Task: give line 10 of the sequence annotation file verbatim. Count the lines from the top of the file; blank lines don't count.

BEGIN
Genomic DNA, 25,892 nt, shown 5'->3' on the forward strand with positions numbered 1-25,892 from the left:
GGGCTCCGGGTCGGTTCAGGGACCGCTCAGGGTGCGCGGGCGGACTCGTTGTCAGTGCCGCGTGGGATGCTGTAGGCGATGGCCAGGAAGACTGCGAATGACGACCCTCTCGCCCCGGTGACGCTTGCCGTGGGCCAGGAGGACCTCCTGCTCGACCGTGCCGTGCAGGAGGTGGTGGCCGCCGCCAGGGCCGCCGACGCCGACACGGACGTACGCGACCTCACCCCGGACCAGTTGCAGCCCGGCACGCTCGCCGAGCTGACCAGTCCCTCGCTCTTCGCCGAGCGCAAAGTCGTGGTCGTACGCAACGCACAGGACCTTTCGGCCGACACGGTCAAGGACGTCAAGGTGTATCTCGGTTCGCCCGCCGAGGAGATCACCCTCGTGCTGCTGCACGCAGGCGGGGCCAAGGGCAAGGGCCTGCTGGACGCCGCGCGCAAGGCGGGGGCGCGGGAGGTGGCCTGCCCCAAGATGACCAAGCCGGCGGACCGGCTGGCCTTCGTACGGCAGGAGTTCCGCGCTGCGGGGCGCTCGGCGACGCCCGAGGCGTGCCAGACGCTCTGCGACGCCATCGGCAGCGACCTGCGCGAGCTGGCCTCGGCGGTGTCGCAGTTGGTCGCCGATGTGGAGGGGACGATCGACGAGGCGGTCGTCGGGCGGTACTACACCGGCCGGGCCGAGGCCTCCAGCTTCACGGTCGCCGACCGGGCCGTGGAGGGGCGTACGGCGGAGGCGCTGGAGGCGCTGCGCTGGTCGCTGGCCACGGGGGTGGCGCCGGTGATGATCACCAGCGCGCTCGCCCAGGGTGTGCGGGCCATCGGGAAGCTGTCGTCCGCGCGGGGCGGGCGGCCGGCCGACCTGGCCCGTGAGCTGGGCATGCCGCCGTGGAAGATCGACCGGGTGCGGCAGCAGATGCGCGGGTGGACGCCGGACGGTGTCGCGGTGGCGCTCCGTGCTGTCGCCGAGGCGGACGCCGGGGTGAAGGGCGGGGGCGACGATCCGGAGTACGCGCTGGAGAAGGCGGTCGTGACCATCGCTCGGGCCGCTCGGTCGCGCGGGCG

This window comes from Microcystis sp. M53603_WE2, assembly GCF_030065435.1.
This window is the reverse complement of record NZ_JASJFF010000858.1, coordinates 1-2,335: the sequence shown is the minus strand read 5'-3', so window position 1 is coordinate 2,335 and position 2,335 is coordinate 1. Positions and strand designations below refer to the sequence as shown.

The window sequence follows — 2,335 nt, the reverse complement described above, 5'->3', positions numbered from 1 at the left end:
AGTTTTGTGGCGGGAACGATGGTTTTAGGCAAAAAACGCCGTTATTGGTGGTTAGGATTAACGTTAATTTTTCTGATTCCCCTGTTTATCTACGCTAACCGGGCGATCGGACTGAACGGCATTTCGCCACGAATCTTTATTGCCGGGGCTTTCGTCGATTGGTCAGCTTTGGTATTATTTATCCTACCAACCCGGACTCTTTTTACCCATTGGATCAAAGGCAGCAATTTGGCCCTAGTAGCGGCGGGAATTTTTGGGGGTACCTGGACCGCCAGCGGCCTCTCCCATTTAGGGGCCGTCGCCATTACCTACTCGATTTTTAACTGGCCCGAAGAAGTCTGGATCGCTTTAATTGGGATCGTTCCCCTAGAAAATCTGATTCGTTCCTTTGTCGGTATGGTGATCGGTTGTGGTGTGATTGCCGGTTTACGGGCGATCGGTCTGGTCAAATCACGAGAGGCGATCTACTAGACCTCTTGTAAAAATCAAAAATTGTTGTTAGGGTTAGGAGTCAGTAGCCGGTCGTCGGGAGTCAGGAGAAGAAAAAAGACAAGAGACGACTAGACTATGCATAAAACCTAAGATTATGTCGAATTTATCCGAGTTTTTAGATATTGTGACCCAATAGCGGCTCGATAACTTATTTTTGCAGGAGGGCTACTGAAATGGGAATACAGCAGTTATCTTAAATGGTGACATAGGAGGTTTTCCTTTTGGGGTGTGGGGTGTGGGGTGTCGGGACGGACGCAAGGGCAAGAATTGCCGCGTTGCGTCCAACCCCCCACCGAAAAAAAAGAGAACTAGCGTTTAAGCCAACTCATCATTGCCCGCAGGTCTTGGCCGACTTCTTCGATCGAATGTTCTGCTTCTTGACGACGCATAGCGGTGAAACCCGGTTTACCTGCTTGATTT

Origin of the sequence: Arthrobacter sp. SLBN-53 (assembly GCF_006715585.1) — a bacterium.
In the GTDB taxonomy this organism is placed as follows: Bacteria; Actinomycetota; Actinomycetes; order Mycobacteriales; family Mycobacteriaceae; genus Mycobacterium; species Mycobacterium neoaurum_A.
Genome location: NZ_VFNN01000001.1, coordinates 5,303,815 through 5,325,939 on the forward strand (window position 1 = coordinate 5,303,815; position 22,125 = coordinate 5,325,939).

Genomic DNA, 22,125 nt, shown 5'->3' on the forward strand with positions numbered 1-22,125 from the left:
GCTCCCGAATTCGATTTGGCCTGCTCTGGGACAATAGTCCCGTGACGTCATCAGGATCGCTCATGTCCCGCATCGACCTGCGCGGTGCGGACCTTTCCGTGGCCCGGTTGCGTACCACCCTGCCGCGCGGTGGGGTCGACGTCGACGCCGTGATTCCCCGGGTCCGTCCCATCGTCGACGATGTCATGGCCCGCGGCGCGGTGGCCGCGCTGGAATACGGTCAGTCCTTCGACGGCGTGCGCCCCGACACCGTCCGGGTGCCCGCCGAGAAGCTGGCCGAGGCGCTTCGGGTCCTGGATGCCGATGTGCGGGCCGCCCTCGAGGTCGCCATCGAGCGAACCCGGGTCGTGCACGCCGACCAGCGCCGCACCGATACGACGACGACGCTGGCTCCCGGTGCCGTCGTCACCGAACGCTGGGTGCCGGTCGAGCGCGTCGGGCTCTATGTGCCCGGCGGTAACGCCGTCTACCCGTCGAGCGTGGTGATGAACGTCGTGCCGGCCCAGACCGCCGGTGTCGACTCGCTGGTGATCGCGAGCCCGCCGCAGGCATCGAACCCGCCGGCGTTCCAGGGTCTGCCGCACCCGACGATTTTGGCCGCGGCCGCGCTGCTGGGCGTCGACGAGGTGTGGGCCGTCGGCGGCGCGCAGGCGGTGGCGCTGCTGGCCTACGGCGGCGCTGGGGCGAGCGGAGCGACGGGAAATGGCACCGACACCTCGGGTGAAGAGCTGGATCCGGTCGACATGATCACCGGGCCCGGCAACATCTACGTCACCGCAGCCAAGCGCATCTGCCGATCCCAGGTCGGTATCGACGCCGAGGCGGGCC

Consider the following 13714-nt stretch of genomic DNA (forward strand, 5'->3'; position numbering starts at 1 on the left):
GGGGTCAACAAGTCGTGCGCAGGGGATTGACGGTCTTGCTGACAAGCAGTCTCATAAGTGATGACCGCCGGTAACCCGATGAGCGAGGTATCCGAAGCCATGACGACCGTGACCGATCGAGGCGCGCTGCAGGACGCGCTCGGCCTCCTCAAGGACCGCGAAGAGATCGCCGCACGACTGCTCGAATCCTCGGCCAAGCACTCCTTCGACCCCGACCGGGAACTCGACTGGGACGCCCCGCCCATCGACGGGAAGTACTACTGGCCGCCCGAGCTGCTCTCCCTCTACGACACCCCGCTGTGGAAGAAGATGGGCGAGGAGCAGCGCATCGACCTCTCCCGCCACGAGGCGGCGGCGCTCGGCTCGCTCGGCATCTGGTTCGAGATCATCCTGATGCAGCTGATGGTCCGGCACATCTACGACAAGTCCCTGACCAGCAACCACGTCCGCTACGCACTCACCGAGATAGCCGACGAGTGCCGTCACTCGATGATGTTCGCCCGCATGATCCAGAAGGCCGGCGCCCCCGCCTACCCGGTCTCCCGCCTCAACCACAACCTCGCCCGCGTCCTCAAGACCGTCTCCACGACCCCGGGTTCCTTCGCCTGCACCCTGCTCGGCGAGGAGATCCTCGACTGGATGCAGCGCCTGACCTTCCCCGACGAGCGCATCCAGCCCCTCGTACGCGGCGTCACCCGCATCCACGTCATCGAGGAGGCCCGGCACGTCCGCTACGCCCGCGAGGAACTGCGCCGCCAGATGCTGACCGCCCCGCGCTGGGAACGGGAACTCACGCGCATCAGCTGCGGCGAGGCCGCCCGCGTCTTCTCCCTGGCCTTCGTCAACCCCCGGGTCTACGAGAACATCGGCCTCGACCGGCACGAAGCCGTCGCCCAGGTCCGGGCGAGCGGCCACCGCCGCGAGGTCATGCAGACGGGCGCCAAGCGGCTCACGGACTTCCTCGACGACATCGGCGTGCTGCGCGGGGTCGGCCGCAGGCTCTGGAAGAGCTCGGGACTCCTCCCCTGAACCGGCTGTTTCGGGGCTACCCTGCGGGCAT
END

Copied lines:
Genomic DNA, 22,125 nt, shown 5'->3' on the forward strand with positions numbered 1-22,125 from the left: